Estonian craft beer - rustic roots, modern flair

Source: Kaspar Orasmäe

Estonian craft beer - rustic roots, modern flair

Source: Kaspar Orasmäe

In recent years the craft beer scene in Estonia has exploded. Estonian breweries are quickly setting themselves apart on the international stage due to their high-quality products and modern approach to traditional, Estonian flavours. Raise a glass and say Terviseks (cheers)!

Traditions and superstitions

Estonians have been creating their own regional fare from available local ingredients for centuries, and beer is no exception. Brewing in Estonia dates back thousands of years to when barley, wheat and rye were first cultivated there. Brewing was a common skill known by many peasants of the time. In the 19th century beer became a widely popular drink along with other fermented drinks like kali (low-alcohol root beer) and mõdu (honey mead). Brewing techniques varied place to place, adding particular herbs for flavour or observing superstitions during the process. 

Celebratory libations 

In the old days, fermented beverages were consumed on special occasions like harvests, weddings and Christmas.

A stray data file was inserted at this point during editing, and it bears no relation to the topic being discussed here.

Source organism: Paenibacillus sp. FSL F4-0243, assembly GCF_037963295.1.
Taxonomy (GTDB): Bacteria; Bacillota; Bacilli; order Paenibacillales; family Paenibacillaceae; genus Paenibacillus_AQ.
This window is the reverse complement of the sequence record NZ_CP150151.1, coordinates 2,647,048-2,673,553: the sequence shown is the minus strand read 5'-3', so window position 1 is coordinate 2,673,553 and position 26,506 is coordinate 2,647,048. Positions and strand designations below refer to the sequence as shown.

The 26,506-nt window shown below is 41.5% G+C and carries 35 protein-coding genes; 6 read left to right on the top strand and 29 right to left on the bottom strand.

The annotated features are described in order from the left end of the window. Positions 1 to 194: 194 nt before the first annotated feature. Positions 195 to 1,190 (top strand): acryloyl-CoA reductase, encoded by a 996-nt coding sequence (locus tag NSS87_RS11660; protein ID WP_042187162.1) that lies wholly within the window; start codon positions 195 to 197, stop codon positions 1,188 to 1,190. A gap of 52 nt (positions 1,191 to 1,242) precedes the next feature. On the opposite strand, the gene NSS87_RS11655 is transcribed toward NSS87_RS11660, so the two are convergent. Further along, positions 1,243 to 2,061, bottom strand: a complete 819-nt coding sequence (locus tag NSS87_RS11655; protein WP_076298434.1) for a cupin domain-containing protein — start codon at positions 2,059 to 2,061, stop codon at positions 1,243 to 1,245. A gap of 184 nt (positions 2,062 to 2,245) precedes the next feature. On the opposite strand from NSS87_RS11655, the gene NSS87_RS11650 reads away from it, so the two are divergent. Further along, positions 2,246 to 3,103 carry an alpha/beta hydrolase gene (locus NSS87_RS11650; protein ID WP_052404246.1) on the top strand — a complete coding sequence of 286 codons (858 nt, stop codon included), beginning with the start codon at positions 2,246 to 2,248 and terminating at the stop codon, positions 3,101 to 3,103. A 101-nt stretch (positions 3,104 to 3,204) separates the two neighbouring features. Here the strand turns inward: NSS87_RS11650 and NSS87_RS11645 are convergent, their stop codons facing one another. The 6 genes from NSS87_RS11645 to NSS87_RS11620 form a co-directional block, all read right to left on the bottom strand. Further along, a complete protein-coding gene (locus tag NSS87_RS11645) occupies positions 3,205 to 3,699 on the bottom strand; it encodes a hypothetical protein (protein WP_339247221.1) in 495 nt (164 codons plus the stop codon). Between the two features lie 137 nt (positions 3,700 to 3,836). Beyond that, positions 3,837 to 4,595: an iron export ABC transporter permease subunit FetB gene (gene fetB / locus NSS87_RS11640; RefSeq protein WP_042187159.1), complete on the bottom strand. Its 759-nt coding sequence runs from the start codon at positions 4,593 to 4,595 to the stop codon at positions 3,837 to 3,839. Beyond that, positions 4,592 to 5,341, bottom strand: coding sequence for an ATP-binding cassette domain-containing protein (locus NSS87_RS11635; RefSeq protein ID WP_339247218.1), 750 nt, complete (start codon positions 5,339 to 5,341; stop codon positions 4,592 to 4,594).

Photo by: Mart Vares

Unlikely flavours

After a long tradition of small-scale brewing, the industrial revolution nearly wiped out small breweries. Lucky for craft beer enthusiasts, small breweries are making a serious comeback with home brewers turning their hobby into businesses. These breweries have the independence to experiment with local flavours like juniper, moss and birch as well as make time-honoured classics. Rye is another popular Estonian ingredient, not only in dark breads, but also in beer. Even for the most well-traveled beer lovers, Estonian brews will offer new flavours not available anywhere else. Who knows, you might even discover a new favourite!

When beer lovers make beer

Õllenaut Brewery, founded by Ilmar Räni, is one of many Estonian breweries born out of a hobby.

Photo by: Kaspar Orasmäe

Venues   

Tallinn Craft Beer Weekend, organised by Põhjala Brewery, brings together over 200 brews from more than a dozen countries to create a beer-lover's playground. During the rest of the year, pay a visit to Pudel Bar or Põrgu Beer Cellar in Tallinn for an impressive selection of domestic and international beers. When in Pärnu, be sure to stop by the HOP Õllekelder, a cosy tavern with the city's largest menu of beers. At Hiiu Brewery, on the island of Hiiumaa, you can not only taste home-brewed beer, but learn about the traditional production process and local beer culture. Some restaurants not only offer a variety of craft beers, but also serve their own on tap, like Hell Hunt and the Tartu Gunpowder Cellar

Have a look at the TOP 5 craft beer pubs in Tallinn!

Last updated : 30.08.2017

In category: Food & Drink & Nightlife

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